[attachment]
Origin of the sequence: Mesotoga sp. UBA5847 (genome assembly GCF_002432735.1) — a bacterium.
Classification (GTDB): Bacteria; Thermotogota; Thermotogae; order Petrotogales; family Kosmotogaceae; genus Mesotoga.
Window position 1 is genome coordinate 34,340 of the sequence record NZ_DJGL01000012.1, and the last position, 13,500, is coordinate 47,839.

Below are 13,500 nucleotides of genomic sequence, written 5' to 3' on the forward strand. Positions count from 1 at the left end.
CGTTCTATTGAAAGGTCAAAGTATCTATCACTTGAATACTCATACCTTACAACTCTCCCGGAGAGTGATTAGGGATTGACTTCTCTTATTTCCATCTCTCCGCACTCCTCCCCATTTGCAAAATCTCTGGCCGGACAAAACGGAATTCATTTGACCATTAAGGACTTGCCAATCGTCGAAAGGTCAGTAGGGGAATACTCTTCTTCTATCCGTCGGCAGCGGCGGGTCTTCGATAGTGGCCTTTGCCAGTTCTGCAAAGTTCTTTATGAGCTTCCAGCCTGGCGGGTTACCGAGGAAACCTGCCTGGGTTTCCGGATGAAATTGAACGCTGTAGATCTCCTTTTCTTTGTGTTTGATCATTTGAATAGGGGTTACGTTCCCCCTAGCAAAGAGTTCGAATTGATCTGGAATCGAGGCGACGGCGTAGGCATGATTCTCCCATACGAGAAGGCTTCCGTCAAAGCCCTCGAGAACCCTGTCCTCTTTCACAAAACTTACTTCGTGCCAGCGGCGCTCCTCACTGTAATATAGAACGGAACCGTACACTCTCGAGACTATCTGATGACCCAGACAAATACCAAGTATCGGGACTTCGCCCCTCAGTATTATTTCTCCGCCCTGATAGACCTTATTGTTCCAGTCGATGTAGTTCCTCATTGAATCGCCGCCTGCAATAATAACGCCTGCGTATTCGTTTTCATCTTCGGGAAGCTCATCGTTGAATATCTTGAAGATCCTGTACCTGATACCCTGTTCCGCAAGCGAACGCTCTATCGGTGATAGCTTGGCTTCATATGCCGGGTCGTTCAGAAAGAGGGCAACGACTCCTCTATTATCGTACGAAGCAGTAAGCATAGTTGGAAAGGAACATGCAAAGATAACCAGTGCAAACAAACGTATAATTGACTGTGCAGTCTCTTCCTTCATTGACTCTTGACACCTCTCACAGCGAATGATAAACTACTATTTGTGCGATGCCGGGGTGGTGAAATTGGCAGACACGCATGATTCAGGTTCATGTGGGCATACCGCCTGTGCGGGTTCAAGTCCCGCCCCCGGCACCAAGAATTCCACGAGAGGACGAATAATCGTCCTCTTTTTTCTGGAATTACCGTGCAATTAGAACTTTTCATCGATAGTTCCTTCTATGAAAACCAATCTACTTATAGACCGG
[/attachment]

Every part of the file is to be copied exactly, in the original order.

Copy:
Origin of the sequence: Mesotoga sp. UBA5847 (genome assembly GCF_002432735.1) — a bacterium.
Classification (GTDB): Bacteria; Thermotogota; Thermotogae; order Petrotogales; family Kosmotogaceae; genus Mesotoga.
Window position 1 is genome coordinate 34,340 of the sequence record NZ_DJGL01000012.1, and the last position, 13,500, is coordinate 47,839.

Below are 13,500 nucleotides of genomic sequence, written 5' to 3' on the forward strand. Positions count from 1 at the left end.
CGTTCTATTGAAAGGTCAAAGTATCTATCACTTGAATACTCATACCTTACAACTCTCCCGGAGAGTGATTAGGGATTGACTTCTCTTATTTCCATCTCTCCGCACTCCTCCCCATTTGCAAAATCTCTGGCCGGACAAAACGGAATTCATTTGACCATTAAGGACTTGCCAATCGTCGAAAGGTCAGTAGGGGAATACTCTTCTTCTATCCGTCGGCAGCGGCGGGTCTTCGATAGTGGCCTTTGCCAGTTCTGCAAAGTTCTTTATGAGCTTCCAGCCTGGCGGGTTACCGAGGAAACCTGCCTGGGTTTCCGGATGAAATTGAACGCTGTAGATCTCCTTTTCTTTGTGTTTGATCATTTGAATAGGGGTTACGTTCCCCCTAGCAAAGAGTTCGAATTGATCTGGAATCGAGGCGACGGCGTAGGCATGATTCTCCCATACGAGAAGGCTTCCGTCAAAGCCCTCGAGAACCCTGTCCTCTTTCACAAAACTTACTTCGTGCCAGCGGCGCTCCTCACTGTAATATAGAACGGAACCGTACACTCTCGAGACTATCTGATGACCCAGACAAATACCAAGTATCGGGACTTCGCCCCTCAGTATTATTTCTCCGCCCTGATAGACCTTATTGTTCCAGTCGATGTAGTTCCTCATTGAATCGCCGCCTGCAATAATAACGCCTGCGTATTCGTTTTCATCTTCGGGAAGCTCATCGTTGAATATCTTGAAGATCCTGTACCTGATACCCTGTTCCGCAAGCGAACGCTCTATCGGTGATAGCTTGGCTTCATATGCCGGGTCGTTCAGAAAGAGGGCAACGACTCCTCTATTATCGTACGAAGCAGTAAGCATAGTTGGAAAGGAACATGCAAAGATAACCAGTGCAAACAAACGTATAATTGACTGTGCAGTCTCTTCCTTCATTGACTCTTGACACCTCTCACAGCGAATGATAAACTACTATTTGTGCGATGCCGGGGTGGTGAAATTGGCAGACACGCATGATTCAGGTTCATGTGGGCATACCGCCTGTGCGGGTTCAAGTCCCGCCCCCGGCACCAAGAATTCCACGAGAGGACGAATAATCGTCCTCTTTTTTCTGGAATTACCGTGCAATTAGAACTTTTCATCGATAGTTCCTTCTATGAAAACCAATCTACTTATAGACCGG